Genetics, Gene, Genome, Human genome and Computational biology are his primary areas of study. Genetics is represented through his Regulation of gene expression, Gene expression, Gene expression profiling, Promoter and Complementary DNA research. His biological study spans a wide range of topics, including Transcription factor and Cap analysis gene expression.
His research integrates issues of Japonica, DNA methylation and Sequence alignment in his study of Genome. His research in Computational biology intersects with topics in Chromatin, GENCODE, ENCODE and Cell type. His Transcription study combines topics from a wide range of disciplines, such as Three prime untranslated region and Cell biology.
Piero Carninci mainly investigates Genetics, Computational biology, Gene, Genome and Transcriptome. His Gene expression profiling, Promoter, Gene expression, Regulation of gene expression and RNA investigations are all subjects of Genetics research. His work in RNA addresses issues such as Molecular biology, which are connected to fields such as DNA.
His biological study spans a wide range of topics, including Bioinformatics, Fantom, Genomics, Chromatin and Cap analysis gene expression. His Gene and Transcription, Complementary DNA, Transcription factor, Sequence analysis and Intron investigations all form part of his Gene research activities. Piero Carninci mostly deals with Human genome in his studies of Genome.
Piero Carninci spends much of his time researching Computational biology, Gene, Transcriptome, RNA and Cell biology. His Computational biology study deals with Transcription intersecting with DNA. His Gene research is within the category of Genetics.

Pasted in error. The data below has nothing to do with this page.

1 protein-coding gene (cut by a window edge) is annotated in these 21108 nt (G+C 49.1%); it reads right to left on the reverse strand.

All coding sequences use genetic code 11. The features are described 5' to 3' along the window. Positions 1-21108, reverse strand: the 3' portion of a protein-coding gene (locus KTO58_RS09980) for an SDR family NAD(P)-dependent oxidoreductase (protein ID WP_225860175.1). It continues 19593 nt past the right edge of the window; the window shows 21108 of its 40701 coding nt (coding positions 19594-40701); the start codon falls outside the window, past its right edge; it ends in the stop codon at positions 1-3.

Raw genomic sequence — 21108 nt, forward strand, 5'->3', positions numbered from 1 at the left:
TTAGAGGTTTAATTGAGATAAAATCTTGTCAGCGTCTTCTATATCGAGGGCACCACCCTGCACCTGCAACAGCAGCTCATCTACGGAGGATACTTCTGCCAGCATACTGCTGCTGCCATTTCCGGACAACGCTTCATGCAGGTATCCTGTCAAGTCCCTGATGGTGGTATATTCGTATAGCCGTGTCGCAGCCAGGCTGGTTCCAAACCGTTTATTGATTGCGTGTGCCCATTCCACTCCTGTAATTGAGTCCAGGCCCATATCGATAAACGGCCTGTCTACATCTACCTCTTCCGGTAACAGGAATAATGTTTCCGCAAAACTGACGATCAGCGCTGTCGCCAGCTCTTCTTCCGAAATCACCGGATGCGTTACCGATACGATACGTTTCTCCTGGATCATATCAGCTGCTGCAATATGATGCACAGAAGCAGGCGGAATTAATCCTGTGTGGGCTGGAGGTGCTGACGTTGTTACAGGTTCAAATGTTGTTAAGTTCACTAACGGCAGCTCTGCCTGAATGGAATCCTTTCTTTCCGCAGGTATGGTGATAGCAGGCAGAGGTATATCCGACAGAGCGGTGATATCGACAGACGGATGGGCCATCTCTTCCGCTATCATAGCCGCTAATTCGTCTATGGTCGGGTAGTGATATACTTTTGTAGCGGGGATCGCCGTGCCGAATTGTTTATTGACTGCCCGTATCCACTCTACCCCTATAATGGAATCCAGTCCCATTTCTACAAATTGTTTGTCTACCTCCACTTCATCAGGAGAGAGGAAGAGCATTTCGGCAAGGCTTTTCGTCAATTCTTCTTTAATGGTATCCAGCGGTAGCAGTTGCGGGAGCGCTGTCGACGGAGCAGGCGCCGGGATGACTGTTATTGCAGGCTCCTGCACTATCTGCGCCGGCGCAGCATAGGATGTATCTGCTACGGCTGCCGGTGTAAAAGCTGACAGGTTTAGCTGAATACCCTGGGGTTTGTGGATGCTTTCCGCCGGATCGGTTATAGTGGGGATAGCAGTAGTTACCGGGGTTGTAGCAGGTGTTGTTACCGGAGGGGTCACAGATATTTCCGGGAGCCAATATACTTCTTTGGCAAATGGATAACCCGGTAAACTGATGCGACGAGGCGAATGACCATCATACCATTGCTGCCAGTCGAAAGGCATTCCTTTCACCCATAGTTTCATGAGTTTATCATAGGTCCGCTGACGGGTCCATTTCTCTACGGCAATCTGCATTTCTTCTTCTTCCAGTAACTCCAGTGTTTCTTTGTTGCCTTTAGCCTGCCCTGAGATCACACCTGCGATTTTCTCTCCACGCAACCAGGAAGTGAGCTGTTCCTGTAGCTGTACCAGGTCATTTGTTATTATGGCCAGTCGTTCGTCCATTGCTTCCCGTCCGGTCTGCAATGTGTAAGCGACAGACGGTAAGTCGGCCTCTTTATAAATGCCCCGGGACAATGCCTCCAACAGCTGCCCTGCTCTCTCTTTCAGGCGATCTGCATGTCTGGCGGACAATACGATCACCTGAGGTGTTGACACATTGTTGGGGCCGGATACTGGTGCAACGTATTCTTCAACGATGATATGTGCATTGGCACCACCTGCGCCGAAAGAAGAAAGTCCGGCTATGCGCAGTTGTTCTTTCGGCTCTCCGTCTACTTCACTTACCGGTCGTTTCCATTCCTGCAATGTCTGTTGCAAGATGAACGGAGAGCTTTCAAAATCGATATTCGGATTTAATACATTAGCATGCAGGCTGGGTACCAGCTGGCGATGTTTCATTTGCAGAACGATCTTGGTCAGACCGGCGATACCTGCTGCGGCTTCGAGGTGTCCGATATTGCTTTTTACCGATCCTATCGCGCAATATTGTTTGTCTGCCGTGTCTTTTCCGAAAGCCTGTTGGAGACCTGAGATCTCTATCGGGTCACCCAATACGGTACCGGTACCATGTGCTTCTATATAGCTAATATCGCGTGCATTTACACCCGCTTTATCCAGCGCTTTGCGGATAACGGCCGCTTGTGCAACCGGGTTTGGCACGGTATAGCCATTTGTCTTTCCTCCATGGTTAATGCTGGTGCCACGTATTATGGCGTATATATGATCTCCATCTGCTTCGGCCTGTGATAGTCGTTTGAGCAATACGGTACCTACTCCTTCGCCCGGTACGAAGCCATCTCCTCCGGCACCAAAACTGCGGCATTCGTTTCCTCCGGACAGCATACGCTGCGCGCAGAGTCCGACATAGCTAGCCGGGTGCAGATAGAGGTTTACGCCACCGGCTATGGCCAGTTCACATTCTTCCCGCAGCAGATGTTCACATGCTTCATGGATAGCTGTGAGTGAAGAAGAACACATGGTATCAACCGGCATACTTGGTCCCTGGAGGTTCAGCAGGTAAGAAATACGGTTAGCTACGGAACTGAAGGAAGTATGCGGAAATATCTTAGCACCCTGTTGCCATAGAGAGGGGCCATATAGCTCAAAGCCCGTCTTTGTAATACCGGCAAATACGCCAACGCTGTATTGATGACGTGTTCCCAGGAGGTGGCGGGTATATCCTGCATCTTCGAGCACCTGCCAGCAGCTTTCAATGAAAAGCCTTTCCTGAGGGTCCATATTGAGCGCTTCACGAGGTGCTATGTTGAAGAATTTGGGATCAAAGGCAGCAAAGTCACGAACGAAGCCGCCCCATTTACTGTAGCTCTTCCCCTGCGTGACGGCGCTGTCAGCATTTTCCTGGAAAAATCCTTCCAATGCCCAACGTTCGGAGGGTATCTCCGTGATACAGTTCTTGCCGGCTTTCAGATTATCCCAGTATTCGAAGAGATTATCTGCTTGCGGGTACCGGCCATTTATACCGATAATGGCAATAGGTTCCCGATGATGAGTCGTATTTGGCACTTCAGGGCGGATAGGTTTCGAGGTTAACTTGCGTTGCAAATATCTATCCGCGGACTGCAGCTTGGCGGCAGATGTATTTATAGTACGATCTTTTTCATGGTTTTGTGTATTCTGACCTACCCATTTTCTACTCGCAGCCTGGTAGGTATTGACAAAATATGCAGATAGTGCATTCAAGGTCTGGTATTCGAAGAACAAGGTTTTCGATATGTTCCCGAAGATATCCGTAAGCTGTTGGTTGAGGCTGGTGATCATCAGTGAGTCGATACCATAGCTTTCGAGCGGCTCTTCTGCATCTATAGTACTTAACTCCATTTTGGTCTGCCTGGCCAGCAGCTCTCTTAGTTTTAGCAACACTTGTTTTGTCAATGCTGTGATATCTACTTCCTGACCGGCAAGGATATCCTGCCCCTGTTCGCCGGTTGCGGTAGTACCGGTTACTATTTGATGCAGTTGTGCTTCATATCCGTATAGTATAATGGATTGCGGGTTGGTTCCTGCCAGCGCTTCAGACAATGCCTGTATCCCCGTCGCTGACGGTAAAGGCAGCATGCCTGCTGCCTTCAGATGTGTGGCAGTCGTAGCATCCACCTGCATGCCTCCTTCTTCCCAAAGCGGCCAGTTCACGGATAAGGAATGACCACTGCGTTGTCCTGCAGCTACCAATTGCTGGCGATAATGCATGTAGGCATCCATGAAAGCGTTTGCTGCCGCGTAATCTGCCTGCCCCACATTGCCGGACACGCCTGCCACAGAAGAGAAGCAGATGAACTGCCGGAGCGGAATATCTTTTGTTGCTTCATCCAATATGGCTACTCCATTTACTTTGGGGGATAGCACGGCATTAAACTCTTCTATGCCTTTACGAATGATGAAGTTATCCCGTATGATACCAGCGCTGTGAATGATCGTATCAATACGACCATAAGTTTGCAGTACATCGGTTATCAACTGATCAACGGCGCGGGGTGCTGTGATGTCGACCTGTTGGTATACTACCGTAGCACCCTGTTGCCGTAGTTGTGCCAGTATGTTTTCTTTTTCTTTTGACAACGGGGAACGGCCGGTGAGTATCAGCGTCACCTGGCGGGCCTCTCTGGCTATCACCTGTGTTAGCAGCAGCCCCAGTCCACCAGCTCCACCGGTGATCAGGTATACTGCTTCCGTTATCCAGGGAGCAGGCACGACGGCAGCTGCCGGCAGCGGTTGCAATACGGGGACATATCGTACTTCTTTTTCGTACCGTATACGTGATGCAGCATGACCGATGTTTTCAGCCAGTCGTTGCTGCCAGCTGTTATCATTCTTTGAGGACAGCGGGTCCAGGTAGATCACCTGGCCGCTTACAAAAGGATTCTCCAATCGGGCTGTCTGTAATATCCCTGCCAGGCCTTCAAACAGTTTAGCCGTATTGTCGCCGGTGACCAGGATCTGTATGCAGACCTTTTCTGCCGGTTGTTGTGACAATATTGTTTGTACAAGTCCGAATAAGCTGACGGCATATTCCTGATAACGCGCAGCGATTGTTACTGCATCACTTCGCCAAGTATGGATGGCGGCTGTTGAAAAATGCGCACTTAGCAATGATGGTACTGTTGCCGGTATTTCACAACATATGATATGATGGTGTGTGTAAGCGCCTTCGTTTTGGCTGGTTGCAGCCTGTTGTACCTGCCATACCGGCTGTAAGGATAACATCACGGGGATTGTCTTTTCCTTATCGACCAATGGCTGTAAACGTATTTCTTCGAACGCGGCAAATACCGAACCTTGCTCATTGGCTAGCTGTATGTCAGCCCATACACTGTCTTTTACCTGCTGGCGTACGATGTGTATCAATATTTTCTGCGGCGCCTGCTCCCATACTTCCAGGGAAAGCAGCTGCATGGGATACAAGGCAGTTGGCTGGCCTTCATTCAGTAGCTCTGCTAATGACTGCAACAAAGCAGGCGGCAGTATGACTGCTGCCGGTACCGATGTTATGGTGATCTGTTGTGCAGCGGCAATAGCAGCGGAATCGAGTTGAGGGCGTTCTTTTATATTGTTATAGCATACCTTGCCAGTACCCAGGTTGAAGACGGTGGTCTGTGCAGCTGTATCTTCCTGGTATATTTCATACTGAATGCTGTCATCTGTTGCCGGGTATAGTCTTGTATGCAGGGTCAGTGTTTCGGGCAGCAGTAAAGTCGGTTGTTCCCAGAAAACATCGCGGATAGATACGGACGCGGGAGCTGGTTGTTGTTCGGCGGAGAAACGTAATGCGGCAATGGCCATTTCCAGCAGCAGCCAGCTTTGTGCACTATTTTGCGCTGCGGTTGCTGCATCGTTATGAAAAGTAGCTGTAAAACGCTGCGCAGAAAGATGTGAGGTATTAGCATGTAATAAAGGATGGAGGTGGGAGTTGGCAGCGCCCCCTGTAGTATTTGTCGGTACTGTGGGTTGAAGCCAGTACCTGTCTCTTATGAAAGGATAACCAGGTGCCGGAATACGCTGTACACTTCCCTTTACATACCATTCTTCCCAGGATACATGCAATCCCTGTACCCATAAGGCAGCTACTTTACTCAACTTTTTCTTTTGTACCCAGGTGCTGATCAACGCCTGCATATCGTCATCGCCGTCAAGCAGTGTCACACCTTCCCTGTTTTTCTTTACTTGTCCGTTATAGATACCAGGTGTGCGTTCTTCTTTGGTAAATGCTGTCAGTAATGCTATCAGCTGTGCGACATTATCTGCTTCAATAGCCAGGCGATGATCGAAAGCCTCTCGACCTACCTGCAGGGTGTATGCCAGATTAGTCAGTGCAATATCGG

He has included themes like Phenotype, Functional annotation, Transcription factor and Immunology in his Transcriptome study. His RNA study incorporates themes from Translation, Messenger RNA and Function. His Cell biology research is multidisciplinary, incorporating elements of Translational regulation and DNA damage.
His main research concerns Computational biology, Genetics, Gene, Genome and RNA. His Computational biology research includes themes of Human genome, Transcriptome, Fantom, Enhancer and Cell type. His work in Gene expression profiling, Regulation of gene expression, Gene silencing, microRNA and Transcriptional regulation are all subfields of Genetics research.
His Genome study focuses on Genomics in particular. Piero Carninci focuses mostly in the field of Genomics, narrowing it down to topics relating to Long non-coding RNA and, in certain cases, Forward genetics. His RNA study integrates concerns from other disciplines, such as Genomic library, Deep sequencing, Retrotransposon, Cell biology and Transcription.
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Initial sequencing and comparative analysis of the mouse genome.
Robert H. Waterston;Kerstin Lindblad-Toh;Ewan Birney;Jane Rogers.
Identification and analysis of functional elements in 1% of the human genome by the ENCODE pilot project
Ewan Birney;John A. Stamatoyannopoulos;Anindya Dutta;Roderic Guigó.
The GENCODE v7 catalog of human long noncoding RNAs: analysis of their gene structure, evolution, and expression.
Thomas Derrien;Rory Johnson;Giovanni Bussotti;Andrea Tanzer.
Genome Research (2012)
Landscape of transcription in human cells
Sarah Djebali;Carrie A. Davis;Angelika Merkel;Alex Dobin.
An integrated encyclopedia of DNA elements in the human genome
Ian Dunham;Anshul Kundaje;Shelley F. Aldred;Patrick J. Collins.
The Transcriptional Landscape of the Mammalian Genome
P. Carninci;T. Kasukawa;S. Katayama;J. Gough.
Generation and initial analysis of more than 15,000 full-length human and mouse cDNA sequences.
Robert L Strausberg;Elise A Feingold;Lynette H Grouse;Jeffery G Derge.
Proceedings of the National Academy of Sciences of the United States of America (2002)
Monitoring the expression profiles of 7000 Arabidopsis genes under drought, cold and high-salinity stresses using a full-length cDNA microarray.
Motoaki Seki;Mari Narusaka;Junko Ishida;Tokihiko Nanjo.
Plant Journal (2002)
Analysis of the mouse transcriptome based on functional annotation of 60,770 full-length cDNAs
Y. Okazaki;M. Furuno;T. Kasukawa;J. Adachi.
Antisense Transcription in the Mammalian Transcriptome
S. Katayama;Y. Tomaru;T. Kasukawa;K. Waki.
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